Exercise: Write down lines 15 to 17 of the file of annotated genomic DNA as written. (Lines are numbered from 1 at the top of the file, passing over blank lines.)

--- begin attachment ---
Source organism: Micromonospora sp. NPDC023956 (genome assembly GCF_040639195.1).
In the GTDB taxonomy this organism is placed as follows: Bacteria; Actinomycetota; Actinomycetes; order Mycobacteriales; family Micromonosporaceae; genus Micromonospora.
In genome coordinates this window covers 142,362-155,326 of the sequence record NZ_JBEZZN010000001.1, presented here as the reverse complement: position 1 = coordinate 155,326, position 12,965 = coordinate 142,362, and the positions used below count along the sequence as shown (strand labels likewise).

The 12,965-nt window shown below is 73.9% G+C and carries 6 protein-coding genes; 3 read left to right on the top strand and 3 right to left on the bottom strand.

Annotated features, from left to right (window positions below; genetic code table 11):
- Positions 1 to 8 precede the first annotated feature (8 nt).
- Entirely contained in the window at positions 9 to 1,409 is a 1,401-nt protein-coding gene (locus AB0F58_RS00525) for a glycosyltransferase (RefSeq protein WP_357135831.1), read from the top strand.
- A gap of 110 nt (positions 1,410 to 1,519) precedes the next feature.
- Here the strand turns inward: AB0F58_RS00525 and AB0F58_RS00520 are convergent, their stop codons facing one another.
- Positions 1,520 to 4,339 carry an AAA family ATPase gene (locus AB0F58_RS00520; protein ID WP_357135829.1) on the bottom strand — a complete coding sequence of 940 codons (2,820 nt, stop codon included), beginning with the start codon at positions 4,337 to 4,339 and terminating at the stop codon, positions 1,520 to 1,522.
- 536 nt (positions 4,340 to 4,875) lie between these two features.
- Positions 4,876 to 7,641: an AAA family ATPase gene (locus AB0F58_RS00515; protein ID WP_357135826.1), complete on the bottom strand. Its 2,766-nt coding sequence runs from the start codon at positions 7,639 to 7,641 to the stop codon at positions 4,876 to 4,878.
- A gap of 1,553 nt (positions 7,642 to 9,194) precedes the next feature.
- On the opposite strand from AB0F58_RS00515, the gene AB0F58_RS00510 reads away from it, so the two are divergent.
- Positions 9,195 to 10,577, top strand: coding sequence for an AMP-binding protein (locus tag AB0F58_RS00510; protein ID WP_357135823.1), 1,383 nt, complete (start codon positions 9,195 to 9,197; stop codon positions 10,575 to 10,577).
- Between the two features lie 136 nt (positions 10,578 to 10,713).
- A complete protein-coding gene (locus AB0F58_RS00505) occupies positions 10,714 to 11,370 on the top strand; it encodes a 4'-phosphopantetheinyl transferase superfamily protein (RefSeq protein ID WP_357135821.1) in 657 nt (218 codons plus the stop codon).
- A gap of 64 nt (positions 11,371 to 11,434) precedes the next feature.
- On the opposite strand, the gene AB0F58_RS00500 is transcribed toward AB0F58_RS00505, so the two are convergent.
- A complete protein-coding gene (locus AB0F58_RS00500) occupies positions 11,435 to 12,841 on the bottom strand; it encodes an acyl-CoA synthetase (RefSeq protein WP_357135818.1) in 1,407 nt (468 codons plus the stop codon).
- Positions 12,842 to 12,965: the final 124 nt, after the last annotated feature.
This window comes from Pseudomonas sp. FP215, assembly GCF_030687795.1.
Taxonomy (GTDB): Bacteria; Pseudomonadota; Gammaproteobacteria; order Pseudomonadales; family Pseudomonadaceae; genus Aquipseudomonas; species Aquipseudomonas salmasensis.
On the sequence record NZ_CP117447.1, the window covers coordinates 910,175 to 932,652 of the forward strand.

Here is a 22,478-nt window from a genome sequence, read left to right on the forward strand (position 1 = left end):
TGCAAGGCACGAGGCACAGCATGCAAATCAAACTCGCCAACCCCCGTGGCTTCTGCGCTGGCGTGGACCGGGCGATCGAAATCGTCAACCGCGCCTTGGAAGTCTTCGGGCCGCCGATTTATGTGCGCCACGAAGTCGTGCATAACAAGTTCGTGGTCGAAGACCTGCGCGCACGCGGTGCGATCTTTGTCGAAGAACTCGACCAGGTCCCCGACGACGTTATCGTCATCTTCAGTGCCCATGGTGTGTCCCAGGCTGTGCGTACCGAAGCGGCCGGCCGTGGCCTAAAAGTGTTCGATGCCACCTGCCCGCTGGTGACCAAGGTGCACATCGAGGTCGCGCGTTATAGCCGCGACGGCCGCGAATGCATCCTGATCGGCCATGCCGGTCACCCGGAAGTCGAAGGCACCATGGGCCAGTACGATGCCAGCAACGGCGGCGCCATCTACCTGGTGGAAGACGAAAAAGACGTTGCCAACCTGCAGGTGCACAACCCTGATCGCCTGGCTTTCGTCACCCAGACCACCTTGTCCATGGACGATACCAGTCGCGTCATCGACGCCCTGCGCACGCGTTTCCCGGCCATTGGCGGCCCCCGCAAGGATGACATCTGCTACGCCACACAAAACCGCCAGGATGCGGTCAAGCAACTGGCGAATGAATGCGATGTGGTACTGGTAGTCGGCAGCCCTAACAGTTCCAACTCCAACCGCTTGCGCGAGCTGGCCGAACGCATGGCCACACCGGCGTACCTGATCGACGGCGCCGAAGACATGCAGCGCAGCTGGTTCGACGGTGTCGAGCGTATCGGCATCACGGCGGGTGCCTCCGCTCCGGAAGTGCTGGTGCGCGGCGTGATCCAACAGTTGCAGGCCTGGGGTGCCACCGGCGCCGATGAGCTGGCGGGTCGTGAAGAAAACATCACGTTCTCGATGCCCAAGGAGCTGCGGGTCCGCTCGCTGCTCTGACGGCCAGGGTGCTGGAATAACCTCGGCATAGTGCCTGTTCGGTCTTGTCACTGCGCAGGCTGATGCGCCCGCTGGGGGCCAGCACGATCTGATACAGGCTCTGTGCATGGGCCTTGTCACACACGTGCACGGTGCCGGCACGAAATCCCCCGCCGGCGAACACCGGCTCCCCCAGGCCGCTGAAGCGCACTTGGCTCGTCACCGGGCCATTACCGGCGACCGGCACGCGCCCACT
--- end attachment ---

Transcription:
- Positions 9,195 to 10,577, top strand: coding sequence for an AMP-binding protein (locus tag AB0F58_RS00510; protein ID WP_357135823.1), 1,383 nt, complete (start codon positions 9,195 to 9,197; stop codon positions 10,575 to 10,577).
- Between the two features lie 136 nt (positions 10,578 to 10,713).
- A complete protein-coding gene (locus AB0F58_RS00505) occupies positions 10,714 to 11,370 on the top strand; it encodes a 4'-phosphopantetheinyl transferase superfamily protein (RefSeq protein ID WP_357135821.1) in 657 nt (218 codons plus the stop codon).